Question #1: What are your prospects for making eight tricks?
Answer: Not great! You don't have enough fast entries to your hand to ruff two diamonds as well as set up your fifth diamond. Therefore, you'll need to do something different with dummy's spade honors. And you must work on that suit immediately!
If you make the mistake of first playing the ♦ A and ruffing a diamond on the board before playing spades, you'll be in trouble. When you then lead spades, the defender will win his ♠ A and lead a second trump, removing dummy's last trump. You won't be able to get to the board, and will have no chance to win eight tricks.
Question #2: After winning the opening trump lead, what would you lead at trick two?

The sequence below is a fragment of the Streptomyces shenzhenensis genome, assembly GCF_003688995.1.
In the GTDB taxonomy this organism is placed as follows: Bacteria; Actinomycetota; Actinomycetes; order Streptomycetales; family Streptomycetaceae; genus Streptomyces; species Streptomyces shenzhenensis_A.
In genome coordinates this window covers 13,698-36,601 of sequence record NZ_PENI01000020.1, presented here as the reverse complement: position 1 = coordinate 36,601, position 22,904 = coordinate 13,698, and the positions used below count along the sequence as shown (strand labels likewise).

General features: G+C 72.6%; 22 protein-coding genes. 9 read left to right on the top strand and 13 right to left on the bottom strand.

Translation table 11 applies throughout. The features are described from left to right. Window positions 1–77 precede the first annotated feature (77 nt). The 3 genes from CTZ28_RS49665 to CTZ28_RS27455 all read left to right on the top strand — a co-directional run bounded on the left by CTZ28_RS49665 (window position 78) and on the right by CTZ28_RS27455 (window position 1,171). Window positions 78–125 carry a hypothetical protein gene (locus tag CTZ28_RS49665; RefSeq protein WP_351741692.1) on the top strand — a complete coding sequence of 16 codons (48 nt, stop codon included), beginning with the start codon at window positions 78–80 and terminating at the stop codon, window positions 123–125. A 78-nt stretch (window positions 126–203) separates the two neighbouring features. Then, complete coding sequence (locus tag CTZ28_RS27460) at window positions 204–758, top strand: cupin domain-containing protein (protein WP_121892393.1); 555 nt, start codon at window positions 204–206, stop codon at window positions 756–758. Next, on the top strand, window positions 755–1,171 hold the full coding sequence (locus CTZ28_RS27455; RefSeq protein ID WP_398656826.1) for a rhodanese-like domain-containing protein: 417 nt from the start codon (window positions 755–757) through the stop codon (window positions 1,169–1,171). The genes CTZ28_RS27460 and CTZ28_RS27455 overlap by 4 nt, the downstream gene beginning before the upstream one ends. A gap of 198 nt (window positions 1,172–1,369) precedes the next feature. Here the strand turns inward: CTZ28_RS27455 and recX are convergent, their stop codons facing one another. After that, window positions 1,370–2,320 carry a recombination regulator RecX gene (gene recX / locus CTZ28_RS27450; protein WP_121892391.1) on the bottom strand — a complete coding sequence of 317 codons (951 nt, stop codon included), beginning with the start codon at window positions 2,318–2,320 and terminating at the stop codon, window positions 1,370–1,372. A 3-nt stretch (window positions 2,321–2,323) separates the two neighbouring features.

Answer: Lead your ♠ 2 and hope West has the ♠ A and leads another trump, you can win and play the ♦ A and ruff a diamond with dummy's last trump. You'll then be able to cash both the ♠ K and the ♠ Q.
If West ducks the ♠ 2, you will win dummy's ♠ K. Now, you will be able to crossruff. You'll lead the ♦ 8 to your Ace and ruff a diamond with the ♣ 7. You then ruff a spade to your hands, and ruff another diamond with dummy's ♣ 10.
If East has the ♠ A, you're going down. East will capture dummy's ♠ K and lead a second trump. You'll cash the ♦ A, ruff the ♦ 3, and cash the ♠ Q, but you'll still fall one trick short. Your only satisfaction will be in knowing that you played the hand correctly, giving yourself the best chance to make the contract.
Worth noting: West's excellent trump lead. When declarer's 2nd suit becomes trumps, an opening lead of a trump is often best for the defense. In fact, it is fair to say: When you are on lead against a partscore in a suit contract, seriously consider a trump lead.
Hand courtesy of Declarer Play the Bergen Way by Marty Bergen.